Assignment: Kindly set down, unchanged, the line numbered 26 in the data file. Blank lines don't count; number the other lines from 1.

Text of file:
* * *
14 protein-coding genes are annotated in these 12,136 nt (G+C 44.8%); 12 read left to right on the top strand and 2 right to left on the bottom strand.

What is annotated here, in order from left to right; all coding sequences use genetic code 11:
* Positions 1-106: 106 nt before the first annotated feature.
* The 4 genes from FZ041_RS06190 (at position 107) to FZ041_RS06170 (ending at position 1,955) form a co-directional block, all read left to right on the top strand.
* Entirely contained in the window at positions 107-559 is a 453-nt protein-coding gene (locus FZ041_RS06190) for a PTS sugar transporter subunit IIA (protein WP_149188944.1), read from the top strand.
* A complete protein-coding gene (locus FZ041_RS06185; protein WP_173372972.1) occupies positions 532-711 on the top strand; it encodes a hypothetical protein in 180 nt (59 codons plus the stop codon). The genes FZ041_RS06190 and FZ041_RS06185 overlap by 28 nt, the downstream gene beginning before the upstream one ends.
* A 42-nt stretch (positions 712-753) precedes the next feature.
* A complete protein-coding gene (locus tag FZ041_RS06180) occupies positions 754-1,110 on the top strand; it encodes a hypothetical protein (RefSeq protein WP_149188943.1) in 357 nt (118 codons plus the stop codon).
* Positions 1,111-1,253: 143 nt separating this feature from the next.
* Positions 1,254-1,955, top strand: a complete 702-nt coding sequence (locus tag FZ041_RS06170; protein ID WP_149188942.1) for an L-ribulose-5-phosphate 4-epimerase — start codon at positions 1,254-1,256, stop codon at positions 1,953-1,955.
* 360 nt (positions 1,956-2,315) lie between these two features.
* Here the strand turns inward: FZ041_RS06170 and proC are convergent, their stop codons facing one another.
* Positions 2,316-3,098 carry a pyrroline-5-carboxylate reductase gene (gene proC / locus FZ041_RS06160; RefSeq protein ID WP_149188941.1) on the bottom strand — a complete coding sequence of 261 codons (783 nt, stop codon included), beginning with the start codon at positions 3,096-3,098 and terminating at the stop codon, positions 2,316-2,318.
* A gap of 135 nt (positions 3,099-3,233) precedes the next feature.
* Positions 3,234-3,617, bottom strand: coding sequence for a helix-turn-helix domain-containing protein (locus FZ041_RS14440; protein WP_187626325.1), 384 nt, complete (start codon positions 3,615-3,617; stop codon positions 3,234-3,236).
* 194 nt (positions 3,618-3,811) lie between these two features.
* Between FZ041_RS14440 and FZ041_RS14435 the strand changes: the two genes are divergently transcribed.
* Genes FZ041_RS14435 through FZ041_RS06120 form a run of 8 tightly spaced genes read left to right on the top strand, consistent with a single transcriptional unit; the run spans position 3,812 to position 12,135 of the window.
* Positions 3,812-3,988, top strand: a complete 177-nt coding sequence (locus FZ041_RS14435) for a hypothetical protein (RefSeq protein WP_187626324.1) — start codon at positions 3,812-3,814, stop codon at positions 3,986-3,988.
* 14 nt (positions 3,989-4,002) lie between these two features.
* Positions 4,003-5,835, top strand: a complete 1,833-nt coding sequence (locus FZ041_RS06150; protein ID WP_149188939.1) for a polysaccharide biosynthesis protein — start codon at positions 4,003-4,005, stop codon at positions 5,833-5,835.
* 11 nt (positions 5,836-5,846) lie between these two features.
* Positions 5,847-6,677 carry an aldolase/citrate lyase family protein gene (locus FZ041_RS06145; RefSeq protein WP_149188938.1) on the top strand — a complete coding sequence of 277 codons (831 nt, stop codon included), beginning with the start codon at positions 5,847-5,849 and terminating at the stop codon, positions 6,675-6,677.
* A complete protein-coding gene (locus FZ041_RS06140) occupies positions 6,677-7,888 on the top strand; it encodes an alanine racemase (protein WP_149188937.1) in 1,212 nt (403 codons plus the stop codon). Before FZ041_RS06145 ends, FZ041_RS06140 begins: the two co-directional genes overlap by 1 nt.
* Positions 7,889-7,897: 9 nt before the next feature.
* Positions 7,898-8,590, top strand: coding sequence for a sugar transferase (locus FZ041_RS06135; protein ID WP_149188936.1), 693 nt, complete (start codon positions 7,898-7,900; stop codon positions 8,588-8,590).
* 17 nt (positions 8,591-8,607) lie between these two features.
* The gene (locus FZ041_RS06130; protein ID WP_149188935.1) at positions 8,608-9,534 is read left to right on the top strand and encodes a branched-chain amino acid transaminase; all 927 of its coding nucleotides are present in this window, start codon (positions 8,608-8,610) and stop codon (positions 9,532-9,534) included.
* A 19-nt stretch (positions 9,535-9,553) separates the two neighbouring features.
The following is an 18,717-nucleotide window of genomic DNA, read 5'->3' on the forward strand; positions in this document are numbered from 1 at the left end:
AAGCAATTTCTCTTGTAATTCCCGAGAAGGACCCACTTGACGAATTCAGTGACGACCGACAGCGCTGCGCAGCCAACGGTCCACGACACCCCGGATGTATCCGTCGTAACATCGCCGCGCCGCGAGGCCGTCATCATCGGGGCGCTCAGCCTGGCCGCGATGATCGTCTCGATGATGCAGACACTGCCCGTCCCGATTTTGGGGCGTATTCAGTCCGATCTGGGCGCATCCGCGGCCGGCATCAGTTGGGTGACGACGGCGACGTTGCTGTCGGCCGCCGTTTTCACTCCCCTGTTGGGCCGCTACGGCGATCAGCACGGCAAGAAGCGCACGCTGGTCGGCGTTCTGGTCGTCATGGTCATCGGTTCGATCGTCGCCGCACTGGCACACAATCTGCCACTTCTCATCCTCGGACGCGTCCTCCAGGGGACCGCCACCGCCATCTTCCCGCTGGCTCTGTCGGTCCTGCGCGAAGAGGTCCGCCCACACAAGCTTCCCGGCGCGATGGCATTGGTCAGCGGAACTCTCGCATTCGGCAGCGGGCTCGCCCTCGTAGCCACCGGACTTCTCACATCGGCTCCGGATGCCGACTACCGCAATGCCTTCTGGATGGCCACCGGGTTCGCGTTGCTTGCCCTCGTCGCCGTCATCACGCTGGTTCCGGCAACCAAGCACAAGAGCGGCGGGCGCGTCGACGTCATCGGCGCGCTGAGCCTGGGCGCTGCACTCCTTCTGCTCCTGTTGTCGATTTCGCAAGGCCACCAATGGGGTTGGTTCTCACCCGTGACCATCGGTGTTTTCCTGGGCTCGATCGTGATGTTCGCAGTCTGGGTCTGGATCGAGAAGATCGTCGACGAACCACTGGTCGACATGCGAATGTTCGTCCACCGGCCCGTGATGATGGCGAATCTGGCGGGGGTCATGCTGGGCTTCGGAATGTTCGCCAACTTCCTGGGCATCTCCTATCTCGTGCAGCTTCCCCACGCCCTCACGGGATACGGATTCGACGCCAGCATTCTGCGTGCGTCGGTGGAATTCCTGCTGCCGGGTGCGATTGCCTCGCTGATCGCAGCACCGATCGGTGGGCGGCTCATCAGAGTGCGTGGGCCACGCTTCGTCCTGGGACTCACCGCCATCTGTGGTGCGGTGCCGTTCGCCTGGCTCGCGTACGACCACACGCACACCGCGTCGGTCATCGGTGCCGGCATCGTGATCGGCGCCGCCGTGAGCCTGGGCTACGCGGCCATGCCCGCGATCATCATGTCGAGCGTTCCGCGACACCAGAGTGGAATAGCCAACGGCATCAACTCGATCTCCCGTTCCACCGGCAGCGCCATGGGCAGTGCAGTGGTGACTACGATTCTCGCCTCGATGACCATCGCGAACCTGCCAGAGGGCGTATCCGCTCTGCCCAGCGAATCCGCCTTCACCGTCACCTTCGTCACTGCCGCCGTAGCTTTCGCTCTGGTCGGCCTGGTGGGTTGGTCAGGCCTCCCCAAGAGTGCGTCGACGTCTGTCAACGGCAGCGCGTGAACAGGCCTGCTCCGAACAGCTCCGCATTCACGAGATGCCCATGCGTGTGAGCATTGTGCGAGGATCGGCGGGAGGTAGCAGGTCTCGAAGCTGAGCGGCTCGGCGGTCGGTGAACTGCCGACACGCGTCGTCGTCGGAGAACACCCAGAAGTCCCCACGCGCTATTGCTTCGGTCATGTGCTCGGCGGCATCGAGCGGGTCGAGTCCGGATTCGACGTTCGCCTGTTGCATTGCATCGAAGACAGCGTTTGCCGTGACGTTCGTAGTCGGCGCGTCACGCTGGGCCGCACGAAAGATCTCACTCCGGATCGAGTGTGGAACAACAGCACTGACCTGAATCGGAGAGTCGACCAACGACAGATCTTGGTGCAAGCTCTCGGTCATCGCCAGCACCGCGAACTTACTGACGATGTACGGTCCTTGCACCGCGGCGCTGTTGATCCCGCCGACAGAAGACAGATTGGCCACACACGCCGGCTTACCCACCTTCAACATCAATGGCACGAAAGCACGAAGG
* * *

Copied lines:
* Positions 7,898-8,590, top strand: coding sequence for a sugar transferase (locus FZ041_RS06135; protein ID WP_149188936.1), 693 nt, complete (start codon positions 7,898-7,900; stop codon positions 8,588-8,590).